The Role of Bilateral Support for Police Reform Processes: The Case of the United States: Otwin Marenin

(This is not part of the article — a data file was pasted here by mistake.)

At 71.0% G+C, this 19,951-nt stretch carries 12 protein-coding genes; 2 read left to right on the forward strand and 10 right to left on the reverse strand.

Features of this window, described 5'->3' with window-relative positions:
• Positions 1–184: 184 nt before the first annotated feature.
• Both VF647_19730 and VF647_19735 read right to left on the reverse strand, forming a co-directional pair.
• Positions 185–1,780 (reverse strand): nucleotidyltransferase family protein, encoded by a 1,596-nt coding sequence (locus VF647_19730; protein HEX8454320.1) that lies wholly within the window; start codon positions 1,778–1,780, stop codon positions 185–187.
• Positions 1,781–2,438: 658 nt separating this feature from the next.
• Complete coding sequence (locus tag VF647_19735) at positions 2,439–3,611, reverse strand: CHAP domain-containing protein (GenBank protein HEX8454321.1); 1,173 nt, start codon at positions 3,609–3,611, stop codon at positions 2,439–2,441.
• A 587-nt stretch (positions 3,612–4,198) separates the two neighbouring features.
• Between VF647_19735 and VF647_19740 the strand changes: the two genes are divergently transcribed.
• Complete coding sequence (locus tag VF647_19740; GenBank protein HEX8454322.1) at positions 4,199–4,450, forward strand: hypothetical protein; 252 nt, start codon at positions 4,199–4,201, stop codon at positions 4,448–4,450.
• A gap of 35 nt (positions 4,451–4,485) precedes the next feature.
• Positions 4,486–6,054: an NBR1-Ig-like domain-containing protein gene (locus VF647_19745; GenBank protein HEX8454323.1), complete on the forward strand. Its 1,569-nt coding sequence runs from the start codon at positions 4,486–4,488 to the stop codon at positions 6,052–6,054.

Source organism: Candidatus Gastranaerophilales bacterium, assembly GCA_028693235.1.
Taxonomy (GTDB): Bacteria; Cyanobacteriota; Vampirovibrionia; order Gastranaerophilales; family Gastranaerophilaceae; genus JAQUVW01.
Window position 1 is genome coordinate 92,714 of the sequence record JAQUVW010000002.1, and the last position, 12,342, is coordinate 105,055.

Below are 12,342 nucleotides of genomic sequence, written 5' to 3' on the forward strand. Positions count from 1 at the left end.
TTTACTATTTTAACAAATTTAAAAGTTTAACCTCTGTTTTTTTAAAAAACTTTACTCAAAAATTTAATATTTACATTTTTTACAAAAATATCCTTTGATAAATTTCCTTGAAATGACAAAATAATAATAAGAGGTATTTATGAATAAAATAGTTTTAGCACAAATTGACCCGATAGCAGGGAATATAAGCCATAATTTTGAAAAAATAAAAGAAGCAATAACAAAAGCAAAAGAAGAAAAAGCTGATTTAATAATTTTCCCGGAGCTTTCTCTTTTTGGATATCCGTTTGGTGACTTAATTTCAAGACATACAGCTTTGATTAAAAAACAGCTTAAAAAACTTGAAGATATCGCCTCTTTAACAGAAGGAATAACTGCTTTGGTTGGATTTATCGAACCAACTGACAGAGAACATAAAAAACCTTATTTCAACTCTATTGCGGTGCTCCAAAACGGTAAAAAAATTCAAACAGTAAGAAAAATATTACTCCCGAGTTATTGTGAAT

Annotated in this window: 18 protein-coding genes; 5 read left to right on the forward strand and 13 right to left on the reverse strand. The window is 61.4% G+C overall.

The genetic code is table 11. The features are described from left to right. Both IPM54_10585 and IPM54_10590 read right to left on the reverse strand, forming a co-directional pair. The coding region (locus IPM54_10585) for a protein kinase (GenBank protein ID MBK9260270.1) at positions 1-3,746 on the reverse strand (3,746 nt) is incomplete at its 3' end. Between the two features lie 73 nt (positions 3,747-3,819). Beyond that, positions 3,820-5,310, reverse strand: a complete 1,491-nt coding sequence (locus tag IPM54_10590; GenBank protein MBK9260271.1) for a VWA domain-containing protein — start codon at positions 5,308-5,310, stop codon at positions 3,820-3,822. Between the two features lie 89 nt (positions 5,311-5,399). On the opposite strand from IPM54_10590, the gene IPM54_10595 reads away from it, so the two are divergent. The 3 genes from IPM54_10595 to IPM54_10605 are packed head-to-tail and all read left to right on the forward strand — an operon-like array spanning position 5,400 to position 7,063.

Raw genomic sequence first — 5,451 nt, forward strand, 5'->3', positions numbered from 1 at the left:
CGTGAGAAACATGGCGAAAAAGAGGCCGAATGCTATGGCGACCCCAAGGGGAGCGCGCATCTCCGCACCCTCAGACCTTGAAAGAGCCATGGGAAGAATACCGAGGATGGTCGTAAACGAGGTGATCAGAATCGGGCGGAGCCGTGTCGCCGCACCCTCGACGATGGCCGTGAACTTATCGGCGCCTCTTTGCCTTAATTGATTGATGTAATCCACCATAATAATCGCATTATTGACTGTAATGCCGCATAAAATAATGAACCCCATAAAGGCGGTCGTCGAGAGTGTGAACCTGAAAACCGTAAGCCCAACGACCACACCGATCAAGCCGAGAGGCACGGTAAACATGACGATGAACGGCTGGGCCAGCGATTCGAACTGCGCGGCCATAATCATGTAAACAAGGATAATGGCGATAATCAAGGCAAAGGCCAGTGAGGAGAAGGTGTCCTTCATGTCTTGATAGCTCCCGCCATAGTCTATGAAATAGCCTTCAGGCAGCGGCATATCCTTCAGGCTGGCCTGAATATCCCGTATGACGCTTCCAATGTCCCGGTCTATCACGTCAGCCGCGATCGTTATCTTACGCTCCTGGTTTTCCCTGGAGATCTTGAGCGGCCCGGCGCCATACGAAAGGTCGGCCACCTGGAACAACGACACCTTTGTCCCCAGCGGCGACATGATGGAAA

Bilateral support for police reform processes reflects the judgement of the political and police leaders in donor countries that national, organizational and personal interests will be furthered by the time, effort and resources expended in promoting reform. The question I will discuss here is this: under what conditions is there donor support for police reforms in war-topeace transitions? My thesis is that such support requires three conditions: (1) a foreign policy agenda which legitimates assistance to establish or reform foreign police forces; (2) a security ideology which can convince security agencies likely to be involved in delivering assistance that support is in their interest; and (3) a perceived policy capacity to overcome the numerous obstacles to implementation. All three conditions change with time, and so does support.